Reasons for sickness absenteeism

The most common medical conditions that contributed to employees’ sickness absence were minor illnesses, 20.64% (n = 50). Among the sick absentees, 14.53% (n = 35) were due to typhoid diseases. Malaria, 2.48% (n = 6) was the least common cause of employees’ sickness absenteeism (Fig. 1).
Fig. 1
Fig. 1

Reasons for sickness absenteeism among flower farm industry workers, Ethiopia, 2018 (n = 242)

Associated factors with sickness absence

In multivariable regression analysis, the factors which remained to considerably predict sickness absenteeism were, sex [AOR: 2.63; 95% CI (1.723, 4.036)], sickness presenteeism [AOR: 3.15; 95% CI (2.026, 4.904)], job satisfaction [AOR: 1.61; 95% CI (1.04, 2.34)] and drinking alcohol [AOR: 1.62; 95% CI (1.02, 2.59)].

The odds of sickness absenteeism were found to be 2.63 times more likely to occur among female participants as compared to male [AOR: 2.62; 95% CI (1.71, 4.01)]. The likely occurrence of sickness absenteeism was 3.15 times higher among study participants who sick and present at work than who do not [AOR: 3.16; 95% CI (2.03, 4.92)]. The chances of developing sickness absenteeism was 1.60 times higher among dissatisfied study participants than satisfied ones [AOR: 1.60; 95% CI (1.047, 2.462)] and the odds of sickness absenteeism is 1.64 times higher among the participants who drink alcohol than who do not drink [AOR: 1.64; 95% CI (1.023, 2.621)] (Table 2).
Table 2

Factors associated with sickness absenteeism in Bishoftu town, Ethiopia, 2018 (N = 444)

Variables

Sickness

absenteeism

COR

(95% CI)

AOR

(95% CI)

P-value

Yes

No

Sex

 Female

155

92

2.13 (1.45, 3.12)

2.63 (1.723, 4.036)

0.0001**

 Male

87

110

1

1

 

Age group

 ≤ 18 years

39

32

1

1

 

 19–29 years

153

144

0.87 (0.518, 1.466)

0.79 (0.449, 1.406)

0.430

 ≥ 30 years

50

26

1.57 (0.811, 3.070)

1.22 (0.557, 2.695)

0.613

Marital status

 Single

128

121

1.0

1.0

 

 Married

101

72

1.32 (0.897, 1.961)

1.17 (0.730, 1.902)

0.503

 Divorced/widowed/separated

13

9

1.36 (0.563, 3.310)

1.31 (0.497, 3.485)

0.581

Educational status

 Cannot read and write

55

31

1.92 (1.130, 3.280)

1.48 (0.800, 2.755)

0.210

 Primary education (1–8 grades)

105

82

1.39 (0.916, 2.108)

1.19 (0.743, 1.918)

0.464

 Secondary and above education

82

89

1.0

1.0

 

Monthly salary (in ETB Birr)

 ≤ 700

9

2

3.80 (0.743, 19.51)

3.10 (0.515, 18.667)

0.217

 701–1500

207

178

0.98 (0.539, 1.797)

0.69 (0.348, 1.394)

0.307

 > 1500

26

22

1.0

1.0

 

Work experience

 ≥ 5 years

50

27

1.68 (1.013, 2.813)

1.02 (0.528, 2.001)

0.935

 < 5 years

192

175

1

1

 

Job satisfaction

 Satisfied

94

105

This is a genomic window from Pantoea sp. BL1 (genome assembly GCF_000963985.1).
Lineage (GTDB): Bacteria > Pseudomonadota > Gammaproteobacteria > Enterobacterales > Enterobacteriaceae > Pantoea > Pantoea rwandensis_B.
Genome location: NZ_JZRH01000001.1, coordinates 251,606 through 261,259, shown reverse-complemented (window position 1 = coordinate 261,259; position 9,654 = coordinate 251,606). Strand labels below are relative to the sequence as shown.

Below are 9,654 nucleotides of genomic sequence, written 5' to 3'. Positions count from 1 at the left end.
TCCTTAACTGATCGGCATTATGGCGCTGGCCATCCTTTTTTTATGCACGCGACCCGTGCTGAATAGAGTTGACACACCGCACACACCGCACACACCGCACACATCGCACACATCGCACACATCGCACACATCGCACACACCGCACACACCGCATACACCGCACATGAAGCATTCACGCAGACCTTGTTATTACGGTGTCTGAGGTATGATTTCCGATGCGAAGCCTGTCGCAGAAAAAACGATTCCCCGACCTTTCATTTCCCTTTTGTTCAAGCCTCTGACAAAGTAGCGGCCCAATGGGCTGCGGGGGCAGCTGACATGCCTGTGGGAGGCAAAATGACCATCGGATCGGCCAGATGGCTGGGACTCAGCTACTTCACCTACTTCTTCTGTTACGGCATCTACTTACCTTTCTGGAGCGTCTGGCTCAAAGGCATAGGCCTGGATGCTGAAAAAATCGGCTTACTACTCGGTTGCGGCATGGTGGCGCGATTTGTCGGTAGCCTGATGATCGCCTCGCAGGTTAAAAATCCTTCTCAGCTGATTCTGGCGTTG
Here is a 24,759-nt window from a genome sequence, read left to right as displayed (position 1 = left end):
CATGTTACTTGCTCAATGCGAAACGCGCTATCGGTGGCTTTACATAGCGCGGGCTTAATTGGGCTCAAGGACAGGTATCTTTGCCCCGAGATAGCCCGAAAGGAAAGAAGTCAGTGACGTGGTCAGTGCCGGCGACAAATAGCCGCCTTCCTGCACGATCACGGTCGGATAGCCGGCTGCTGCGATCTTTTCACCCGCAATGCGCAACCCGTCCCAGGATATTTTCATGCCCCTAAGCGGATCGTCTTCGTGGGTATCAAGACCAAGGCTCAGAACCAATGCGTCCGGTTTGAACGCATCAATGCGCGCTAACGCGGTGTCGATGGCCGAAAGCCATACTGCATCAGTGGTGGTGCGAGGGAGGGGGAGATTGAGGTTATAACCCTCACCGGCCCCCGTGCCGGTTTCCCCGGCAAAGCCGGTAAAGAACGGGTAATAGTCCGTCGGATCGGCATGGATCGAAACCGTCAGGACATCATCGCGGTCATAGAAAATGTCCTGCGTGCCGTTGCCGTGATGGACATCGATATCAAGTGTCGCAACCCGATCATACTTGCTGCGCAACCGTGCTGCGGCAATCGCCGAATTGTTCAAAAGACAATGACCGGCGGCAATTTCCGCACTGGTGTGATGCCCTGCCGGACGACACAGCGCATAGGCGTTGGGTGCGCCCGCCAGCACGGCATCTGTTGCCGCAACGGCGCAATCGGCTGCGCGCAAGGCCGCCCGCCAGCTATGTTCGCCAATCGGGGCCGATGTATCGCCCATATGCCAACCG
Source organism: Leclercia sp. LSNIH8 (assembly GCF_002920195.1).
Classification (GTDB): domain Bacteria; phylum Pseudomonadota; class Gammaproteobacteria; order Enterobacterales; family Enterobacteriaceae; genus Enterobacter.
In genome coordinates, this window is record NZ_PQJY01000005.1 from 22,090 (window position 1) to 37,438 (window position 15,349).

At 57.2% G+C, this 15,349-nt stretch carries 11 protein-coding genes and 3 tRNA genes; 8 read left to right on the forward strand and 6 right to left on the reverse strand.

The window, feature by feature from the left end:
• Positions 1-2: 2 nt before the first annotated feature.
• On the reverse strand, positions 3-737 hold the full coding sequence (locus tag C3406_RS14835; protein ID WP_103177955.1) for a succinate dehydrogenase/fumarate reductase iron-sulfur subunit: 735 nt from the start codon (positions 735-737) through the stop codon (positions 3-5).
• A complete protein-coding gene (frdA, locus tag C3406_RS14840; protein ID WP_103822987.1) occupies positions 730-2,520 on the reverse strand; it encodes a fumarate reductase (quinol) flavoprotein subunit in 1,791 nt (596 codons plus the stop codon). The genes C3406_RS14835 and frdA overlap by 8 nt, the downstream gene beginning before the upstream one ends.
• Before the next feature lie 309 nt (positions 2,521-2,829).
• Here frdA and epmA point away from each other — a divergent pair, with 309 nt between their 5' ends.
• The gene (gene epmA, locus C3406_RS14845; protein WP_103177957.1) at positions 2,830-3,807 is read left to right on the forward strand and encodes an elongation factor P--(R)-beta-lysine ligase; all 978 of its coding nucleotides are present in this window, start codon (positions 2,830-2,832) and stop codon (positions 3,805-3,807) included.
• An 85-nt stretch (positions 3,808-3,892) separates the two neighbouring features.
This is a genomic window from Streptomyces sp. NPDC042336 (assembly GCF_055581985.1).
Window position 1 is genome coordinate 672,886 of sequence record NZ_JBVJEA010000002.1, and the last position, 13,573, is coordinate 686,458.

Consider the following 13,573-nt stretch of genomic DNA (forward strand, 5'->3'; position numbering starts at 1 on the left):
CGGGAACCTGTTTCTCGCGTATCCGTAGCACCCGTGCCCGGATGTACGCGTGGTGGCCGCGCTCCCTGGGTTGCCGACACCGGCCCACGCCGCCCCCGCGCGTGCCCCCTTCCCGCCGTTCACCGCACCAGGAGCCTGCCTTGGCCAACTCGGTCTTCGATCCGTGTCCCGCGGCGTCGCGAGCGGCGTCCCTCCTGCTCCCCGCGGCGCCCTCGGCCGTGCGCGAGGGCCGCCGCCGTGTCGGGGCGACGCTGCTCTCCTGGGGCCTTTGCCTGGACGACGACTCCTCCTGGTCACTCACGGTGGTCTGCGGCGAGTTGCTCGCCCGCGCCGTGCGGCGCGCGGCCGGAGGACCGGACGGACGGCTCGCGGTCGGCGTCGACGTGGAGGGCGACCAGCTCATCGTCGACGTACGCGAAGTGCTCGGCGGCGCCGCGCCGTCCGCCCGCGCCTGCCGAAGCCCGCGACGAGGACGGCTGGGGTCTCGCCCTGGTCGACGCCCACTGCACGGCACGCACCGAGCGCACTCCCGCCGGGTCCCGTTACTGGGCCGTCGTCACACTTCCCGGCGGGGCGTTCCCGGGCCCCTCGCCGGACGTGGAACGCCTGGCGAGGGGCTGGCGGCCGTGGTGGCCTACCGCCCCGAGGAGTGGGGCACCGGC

1.0

1.0

 

 Dissatisfied

148

97

1.70 (1.168, 2.488)

1.60 (1.047, 2.462)

0.003*

Work stress

 Not stressed

87

96

1.0

1.0

 

 Stressed

155

106

1.61 (1.102, 2.362)

1.46 (0.958, 2.237)

0.078

Periodic medical check up

 No

214

169

0.67 (0.390, 1.153)

0.65 (0.350, 1.221)

0.182

 Yes

28

33

1.0

1.0

 

Sickness presenteeism

 No

132

157

1.0

1.0

 

 Yes

110

45

2.90 (1.916, 4.412)

3.15 (2.026, 4.904)

0.0001**

Attendance incentive

 No

174

157

1.0

1.0

 

 Yes

68

45

1.36 (0.883, 2.105)

1.550 (0.963, 2.494)

0.071

Drinking alcohol

 No

163

151

1.0

1.0

 

 Yes

79

51

1.43 (0.947, 2.175)

1.64 (1.032, 2.621)

0.002*

AOR Adjusted odds ratio, CI confidence interval, COR crudes odds ratio, ETB Ethiopian Birr; N umber

*p-value < 0.05; **p-value < 0.001

p-value = 0.971 for Hosmer and Lemeshow test of model fitness

Discussion

The prevalence of sickness absenteeism during the previous 12 months was 54.5% [(95% CI 50.2, 59.0)]. This finding was comparable with study conducted in Lume district, Ethiopia (58.8%) [33]. Similarities in the culture of reporting illnesses and injuries, socioeconomic level, and workplace illness management could be the possible reasons for these comparable results. The current finding was, however, higher than studies conducted in Nigeria (15.8–25.0%) [16, 17], India (18.6%) [11], and Brazil (31.5%) [15]. The difference might be due to methodological differences, study population, and variations due to disease patterns across the countries.

In this study, multivariable analysis indicated that sex is a significant predictor of sickness absenteeism. This result replicated findings of previous studies [4, 18, 36]. This could be due to the fact that the way different health conditions perceived by women and men differ. Women also usually engage in multiple roles (work/home interface). This in turn probably worsens their conditions due to lack of the necessary rests and eventually leads them to be away off their paid duties. The other study has provided similar explanation [21]. Further, currently, the labor markets are usually segregated into male and female occupations. This could suggest that absence due to ill health can be explained by the gender compositions of the workplaces. The situation was practical in the present study in that the proportions of females predominately observed than male workers. This had extended the previous explanation [37].